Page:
D.8.3.3 ures_solve
Procedure from library solve.lib (see solve_lib).
 Usage:
 ures_solve(i [, k, p] ); i = ideal, k, p = integers
k=0: use sparse resultant matrix of Gelfand, Kapranov and Zelevinsky,
k=1: use resultant matrix of Macaulay which works only for
homogeneous ideals,
p>0: defines precision of the long floats for internal computation
if the basering is not complex (in decimal digits),
(default: k=0, p=30)
 Assume:
 i is a zerodimensional ideal given by a quadratic system, that is,
nvars(basering) = ncols(i) = number of vars actually occurring in i,
 Return:
 If the ground field is the field of complex numbers: list of numbers
(the complex roots of the polynomial system i=0).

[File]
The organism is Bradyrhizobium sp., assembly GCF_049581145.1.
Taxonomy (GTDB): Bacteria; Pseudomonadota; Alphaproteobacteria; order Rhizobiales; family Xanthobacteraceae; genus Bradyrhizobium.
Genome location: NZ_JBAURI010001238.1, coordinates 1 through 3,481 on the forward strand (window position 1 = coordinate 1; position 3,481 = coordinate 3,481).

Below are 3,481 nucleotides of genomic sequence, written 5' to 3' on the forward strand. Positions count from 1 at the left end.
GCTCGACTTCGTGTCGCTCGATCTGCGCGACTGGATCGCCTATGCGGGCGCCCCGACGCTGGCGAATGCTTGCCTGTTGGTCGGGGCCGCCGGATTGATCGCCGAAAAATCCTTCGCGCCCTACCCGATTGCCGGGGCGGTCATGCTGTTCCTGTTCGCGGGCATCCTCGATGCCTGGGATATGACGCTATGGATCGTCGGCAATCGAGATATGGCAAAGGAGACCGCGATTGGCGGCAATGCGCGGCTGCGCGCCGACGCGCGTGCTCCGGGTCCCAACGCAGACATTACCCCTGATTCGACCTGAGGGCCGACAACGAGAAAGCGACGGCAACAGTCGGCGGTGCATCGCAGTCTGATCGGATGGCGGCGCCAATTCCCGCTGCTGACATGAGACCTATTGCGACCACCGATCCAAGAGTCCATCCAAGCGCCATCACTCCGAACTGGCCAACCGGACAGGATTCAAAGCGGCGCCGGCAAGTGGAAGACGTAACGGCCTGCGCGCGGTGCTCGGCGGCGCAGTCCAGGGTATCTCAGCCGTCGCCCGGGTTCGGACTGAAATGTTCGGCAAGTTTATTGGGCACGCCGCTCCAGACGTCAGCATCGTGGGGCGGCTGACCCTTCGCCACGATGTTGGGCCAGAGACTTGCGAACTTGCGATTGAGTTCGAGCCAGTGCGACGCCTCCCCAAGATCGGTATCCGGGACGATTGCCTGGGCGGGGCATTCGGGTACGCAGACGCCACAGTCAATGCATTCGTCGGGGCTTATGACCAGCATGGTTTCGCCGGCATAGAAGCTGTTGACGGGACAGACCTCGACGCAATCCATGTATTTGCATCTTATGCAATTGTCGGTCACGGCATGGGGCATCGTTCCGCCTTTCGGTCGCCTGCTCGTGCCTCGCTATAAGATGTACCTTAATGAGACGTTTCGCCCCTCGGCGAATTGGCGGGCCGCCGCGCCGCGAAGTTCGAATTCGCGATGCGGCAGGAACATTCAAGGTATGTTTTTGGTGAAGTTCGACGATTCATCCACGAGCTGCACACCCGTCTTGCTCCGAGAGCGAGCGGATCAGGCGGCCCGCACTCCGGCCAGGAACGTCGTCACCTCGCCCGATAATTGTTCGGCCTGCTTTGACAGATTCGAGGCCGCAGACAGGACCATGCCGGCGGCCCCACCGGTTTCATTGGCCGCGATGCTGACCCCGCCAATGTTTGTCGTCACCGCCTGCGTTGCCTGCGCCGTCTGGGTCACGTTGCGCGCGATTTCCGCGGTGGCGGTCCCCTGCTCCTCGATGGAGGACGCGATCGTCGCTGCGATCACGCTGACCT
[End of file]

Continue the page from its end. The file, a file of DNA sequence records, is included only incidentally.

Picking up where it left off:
Otherwise: ring R with the same number of variables but with
complex coefficients (and precision p). R comes with a list
SOL of numbers, in which complex roots of the polynomial
system i are stored:
Example:
 LIB "solve.lib";
// compute the intersection points of two curves
ring rsq = 0,(x,y),lp;
ideal gls= x2 + y2  10, x2 + xy + 2y2  16;
def R=ures_solve(gls,0,16);
==>
==> // 'ures_solve' created a ring, in which a list SOL of numbers (the compl\
ex
==> // solutions) is stored.
==> // To access the list of complex solutions, type (if the name R was assig\
ned
==> // to the return value):
==> setring R; SOL;
setring R; SOL;
==> [1]:
==> [1]:
==> 2.82842712474619
==> [2]:
==> 1.414213562373095
==> [2]:
==> [1]:
==> 1
==> [2]:
==> 3
==> [3]:
==> [1]:
==> 1
==> [2]:
==> 3
==> [4]:
==> [1]:
==> 2.82842712474619
==> [2]:
==> 1.414213562373095